By Jacob Katel
By Laurie Charles
By Nate "Igor" Smith
By Abel Folgar
By Kat Bein
By Jacob Katel
When Luciana Souza takes the stage, the Grammy-nominated jazz singer projects a power both hypnotic and jarring. In the voice of Souza -- a slender brunette in her late thirties -- resides the subtle refinement of a classically trained singer cut with the passion of a child raised by legendary bossa nova songwriters.
Her latest release, Duos II, is a deeply personal, live-in-the-studio album that finds Souza once again returning to her Brazilian roots. The same uncanny technical virtuosity and willingness to delve into her personal history that informs her live show permeates the disc. Most of the songs are ones she grew up listening to, and the exquisitely spare arrangements -- her vocals with the sole accompaniment of guitar players -- only add to the intimacy of the CD.
"The guitar/voice duo is something very liberating," says Souza. "Your voice is naked, with nothing around to help, and the result is a stronger expression of yourself in each song."
Souza was born in São Paulo, Brazil, to legendary songwriters Walter Santos and Tereza Souza. As a member of João Gilberto's early Fifties ensemble, Santos was a pioneer who participated in one of the first recordings in the genre's history, 1958's "No More Blues," while Tereza Souza scored a string of hits during bossa nova's heyday. But Luciana's parents weren't the only ones who contributed to her musical education. Her baptismal godfather is the multimedia maestro Hermeto Paschoal, and Brazilian legends such as Antonio Carlos Jobim, Cartola, Vinicius de Moraes, Nara Leão, and Milton Nascimento frequented her childhood home.
The songstress first came to the United States as a teenager in 1986 to study at the esteemed Berklee College of Music in Boston. After graduating, she temporarily returned to Brazil, where she taught for five years at São Paulo's Unicamp. But she was soon back in the U.S. and teaching at Berklee. For the past three years she has taught at the Manhattan School of Music.
Although Souza hails from one of the most celebrated families in Brazil, she has rarely recognized that country in her music. Initially she believed this separation was necessary for her career. She didn't want to become one more stereotypical "ethnic performer."
"I never really set out a strategy for my career," Souza says. "My label is in the U.S., and I do my work here because this is my home, where I have settled. I have never set out to reach out [to] homesick Brazilians in my shows or recordings."
On her first album, 1999's The Answer to Your Silence, Souza explored the jazzy sounds around her at the time. She quickly followed up that album with 2000's The Poems of Elizabeth Bishop and Other Songs, which reinterpreted the verse of American poet Elizabeth Bishop and placed fifth in the New York Times critics' choice for 2000. Not until the 2001 release of her first Duos album did Souza begin to fully embrace her Brazilian heritage. Much like her recent CD, the original Duos featured reinterpretations of classic Brazilian songs. The disc was an unqualified success, earning critical acclaim and even a Grammy nomination for Best Jazz Album. But ever careful not to fall into the trap of stereotypical renditions, she next released the equally acclaimed Neruda, a jazz-oriented album celebrating the centennial of Chilean poet Pablo Neruda with ten songs reinterpreting Neruda's tender, amorous poems.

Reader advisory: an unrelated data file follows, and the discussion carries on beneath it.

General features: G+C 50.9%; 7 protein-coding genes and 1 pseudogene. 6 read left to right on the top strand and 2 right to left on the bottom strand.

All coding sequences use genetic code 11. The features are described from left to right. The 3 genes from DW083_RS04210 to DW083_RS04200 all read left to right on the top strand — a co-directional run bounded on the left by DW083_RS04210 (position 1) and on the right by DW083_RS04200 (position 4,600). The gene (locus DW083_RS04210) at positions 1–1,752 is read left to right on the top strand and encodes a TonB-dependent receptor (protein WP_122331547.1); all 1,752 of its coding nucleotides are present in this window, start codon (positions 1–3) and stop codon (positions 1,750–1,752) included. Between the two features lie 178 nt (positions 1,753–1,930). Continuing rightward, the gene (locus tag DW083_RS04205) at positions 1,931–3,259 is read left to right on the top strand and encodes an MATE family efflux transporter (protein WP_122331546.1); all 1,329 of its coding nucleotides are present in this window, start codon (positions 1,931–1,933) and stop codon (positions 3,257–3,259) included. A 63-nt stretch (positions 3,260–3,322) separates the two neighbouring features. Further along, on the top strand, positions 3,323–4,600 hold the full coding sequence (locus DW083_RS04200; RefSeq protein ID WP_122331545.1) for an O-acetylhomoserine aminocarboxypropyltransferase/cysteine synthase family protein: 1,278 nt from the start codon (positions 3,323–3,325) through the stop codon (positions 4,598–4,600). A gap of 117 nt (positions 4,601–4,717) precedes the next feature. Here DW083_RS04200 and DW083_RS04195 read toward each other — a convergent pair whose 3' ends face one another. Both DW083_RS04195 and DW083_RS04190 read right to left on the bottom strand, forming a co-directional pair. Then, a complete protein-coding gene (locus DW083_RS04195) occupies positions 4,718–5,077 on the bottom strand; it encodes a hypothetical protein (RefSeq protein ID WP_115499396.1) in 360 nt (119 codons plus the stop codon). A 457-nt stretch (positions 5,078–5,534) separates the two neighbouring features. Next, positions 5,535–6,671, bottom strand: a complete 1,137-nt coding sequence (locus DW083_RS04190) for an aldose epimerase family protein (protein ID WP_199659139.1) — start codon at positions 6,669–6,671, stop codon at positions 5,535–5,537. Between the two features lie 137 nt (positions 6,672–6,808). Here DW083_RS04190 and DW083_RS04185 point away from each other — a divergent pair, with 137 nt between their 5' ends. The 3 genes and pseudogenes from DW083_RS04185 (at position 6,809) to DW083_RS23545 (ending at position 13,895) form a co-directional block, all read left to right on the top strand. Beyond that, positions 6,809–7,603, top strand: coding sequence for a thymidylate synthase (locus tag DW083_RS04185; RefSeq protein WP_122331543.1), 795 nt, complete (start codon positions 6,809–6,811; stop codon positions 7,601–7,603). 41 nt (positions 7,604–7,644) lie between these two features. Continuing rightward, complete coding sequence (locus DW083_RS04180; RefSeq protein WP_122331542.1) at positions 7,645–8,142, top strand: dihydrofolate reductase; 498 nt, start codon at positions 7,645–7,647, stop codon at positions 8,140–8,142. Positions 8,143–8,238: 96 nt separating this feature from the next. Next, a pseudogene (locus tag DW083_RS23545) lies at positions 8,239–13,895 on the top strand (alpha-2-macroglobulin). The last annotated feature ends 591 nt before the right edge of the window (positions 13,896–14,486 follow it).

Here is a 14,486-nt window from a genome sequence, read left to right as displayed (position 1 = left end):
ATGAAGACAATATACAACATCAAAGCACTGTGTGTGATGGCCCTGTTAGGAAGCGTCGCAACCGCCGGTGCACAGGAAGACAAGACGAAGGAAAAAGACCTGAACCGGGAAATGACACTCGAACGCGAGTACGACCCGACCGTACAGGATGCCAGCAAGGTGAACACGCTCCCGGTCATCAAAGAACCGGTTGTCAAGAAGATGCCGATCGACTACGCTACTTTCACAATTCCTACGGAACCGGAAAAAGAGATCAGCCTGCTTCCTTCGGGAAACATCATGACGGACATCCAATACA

As a result of her conscientious attempts to downplay her background, Souza's concerts have few Brazilians in the audience. Drop her name around the expat community and not many have even heard of the singer. Her fans are primarily composed of American jazz enthusiasts, Europeans, and especially the Japanese.
"I have noticed some resentment from Brazilians that my sound is too Americanized," she admits. "I would love to perform more frequently in Brazil, but touring there is just too complicated and costly at present."
That acrimony might wane after her current album. With Duos II Souza merits inclusion in a distinguished list of Brazilian talents -- including percussionist Airto Moreira, producer/pianist Eumir Deodato, and pianist Eliane Elias -- who made their names in other genres before embracing their native music. Duos II pays tribute to many of Brazil's most famous samba composers and includes compositions by crossover jazz/samba pianist Ivan Lins, Jobim, Nelson Cavaquinho, and many others.
Souza believes her critical and commercial successes have allowed her to return to her roots without the fear of being categorized. And though she is wary of being labeled strictly a Brazilian musician, she cannot resist the pull of her homeland. "I wanted to record an album with the music I grew up to," she simply states.
But Souza does more than pay tribute to the greatest songwriters of her country. Like the most accomplished vocalist, she bends and molds the covers into deeply personal statements. One of Duos' highlights is the poignant Chico Buarque song "Trocando em Miúdos" (which roughly translates as "To Make a Long Story Short"). Souza's voice portrays a mixture of sadness and relief as she comes to terms with a romantic breakup: "Aquela aliança, você pode empenhar, ou derreter..../As devo dizer que não vou lhe dar o enorme prazer de me ver chorar..../Devolva o Neruda que você me tomou/Eu nunca leu...." (You can either melt or pawn our wedding rings..../But I should say I will not give you the pleasure of seeing me cry..../Give me back the Neruda you borrowed but never read....)